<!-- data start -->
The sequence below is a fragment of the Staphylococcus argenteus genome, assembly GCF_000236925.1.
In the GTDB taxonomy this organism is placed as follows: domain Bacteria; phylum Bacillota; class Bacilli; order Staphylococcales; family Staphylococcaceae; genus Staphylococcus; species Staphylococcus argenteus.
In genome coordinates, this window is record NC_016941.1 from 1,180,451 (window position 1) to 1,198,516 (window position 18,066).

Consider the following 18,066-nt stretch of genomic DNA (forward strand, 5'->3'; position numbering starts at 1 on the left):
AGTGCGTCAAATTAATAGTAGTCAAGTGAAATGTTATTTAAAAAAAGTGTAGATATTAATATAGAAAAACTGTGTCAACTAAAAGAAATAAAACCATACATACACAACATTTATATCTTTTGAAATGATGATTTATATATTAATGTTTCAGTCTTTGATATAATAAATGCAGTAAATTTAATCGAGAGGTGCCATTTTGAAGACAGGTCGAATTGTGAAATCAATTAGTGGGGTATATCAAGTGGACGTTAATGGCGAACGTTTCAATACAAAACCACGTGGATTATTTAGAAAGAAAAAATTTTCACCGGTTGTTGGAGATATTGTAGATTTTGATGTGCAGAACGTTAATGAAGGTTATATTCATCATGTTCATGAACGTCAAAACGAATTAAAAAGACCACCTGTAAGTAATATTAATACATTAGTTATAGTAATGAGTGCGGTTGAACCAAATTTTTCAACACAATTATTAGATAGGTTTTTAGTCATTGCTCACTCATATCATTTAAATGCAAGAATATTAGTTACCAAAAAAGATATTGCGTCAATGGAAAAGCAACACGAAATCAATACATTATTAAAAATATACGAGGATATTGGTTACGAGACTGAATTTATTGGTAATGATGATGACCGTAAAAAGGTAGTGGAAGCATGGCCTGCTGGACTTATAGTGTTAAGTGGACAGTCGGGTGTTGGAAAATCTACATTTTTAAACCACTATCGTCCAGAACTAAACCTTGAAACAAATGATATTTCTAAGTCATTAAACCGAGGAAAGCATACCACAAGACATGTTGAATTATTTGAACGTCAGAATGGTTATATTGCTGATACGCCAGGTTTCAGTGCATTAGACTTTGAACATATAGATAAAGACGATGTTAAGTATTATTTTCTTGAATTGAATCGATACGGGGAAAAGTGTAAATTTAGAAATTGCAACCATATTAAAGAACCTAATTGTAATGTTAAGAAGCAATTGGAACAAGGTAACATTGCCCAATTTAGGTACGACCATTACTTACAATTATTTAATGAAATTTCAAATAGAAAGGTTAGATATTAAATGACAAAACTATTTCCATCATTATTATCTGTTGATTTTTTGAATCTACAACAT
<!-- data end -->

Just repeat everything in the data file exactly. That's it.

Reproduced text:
The sequence below is a fragment of the Staphylococcus argenteus genome, assembly GCF_000236925.1.
In the GTDB taxonomy this organism is placed as follows: domain Bacteria; phylum Bacillota; class Bacilli; order Staphylococcales; family Staphylococcaceae; genus Staphylococcus; species Staphylococcus argenteus.
In genome coordinates, this window is record NC_016941.1 from 1,180,451 (window position 1) to 1,198,516 (window position 18,066).

Consider the following 18,066-nt stretch of genomic DNA (forward strand, 5'->3'; position numbering starts at 1 on the left):
AGTGCGTCAAATTAATAGTAGTCAAGTGAAATGTTATTTAAAAAAAGTGTAGATATTAATATAGAAAAACTGTGTCAACTAAAAGAAATAAAACCATACATACACAACATTTATATCTTTTGAAATGATGATTTATATATTAATGTTTCAGTCTTTGATATAATAAATGCAGTAAATTTAATCGAGAGGTGCCATTTTGAAGACAGGTCGAATTGTGAAATCAATTAGTGGGGTATATCAAGTGGACGTTAATGGCGAACGTTTCAATACAAAACCACGTGGATTATTTAGAAAGAAAAAATTTTCACCGGTTGTTGGAGATATTGTAGATTTTGATGTGCAGAACGTTAATGAAGGTTATATTCATCATGTTCATGAACGTCAAAACGAATTAAAAAGACCACCTGTAAGTAATATTAATACATTAGTTATAGTAATGAGTGCGGTTGAACCAAATTTTTCAACACAATTATTAGATAGGTTTTTAGTCATTGCTCACTCATATCATTTAAATGCAAGAATATTAGTTACCAAAAAAGATATTGCGTCAATGGAAAAGCAACACGAAATCAATACATTATTAAAAATATACGAGGATATTGGTTACGAGACTGAATTTATTGGTAATGATGATGACCGTAAAAAGGTAGTGGAAGCATGGCCTGCTGGACTTATAGTGTTAAGTGGACAGTCGGGTGTTGGAAAATCTACATTTTTAAACCACTATCGTCCAGAACTAAACCTTGAAACAAATGATATTTCTAAGTCATTAAACCGAGGAAAGCATACCACAAGACATGTTGAATTATTTGAACGTCAGAATGGTTATATTGCTGATACGCCAGGTTTCAGTGCATTAGACTTTGAACATATAGATAAAGACGATGTTAAGTATTATTTTCTTGAATTGAATCGATACGGGGAAAAGTGTAAATTTAGAAATTGCAACCATATTAAAGAACCTAATTGTAATGTTAAGAAGCAATTGGAACAAGGTAACATTGCCCAATTTAGGTACGACCATTACTTACAATTATTTAATGAAATTTCAAATAGAAAGGTTAGATATTAAATGACAAAACTATTTCCATCATTATTATCTGTTGATTTTTTGAATCTACAACAT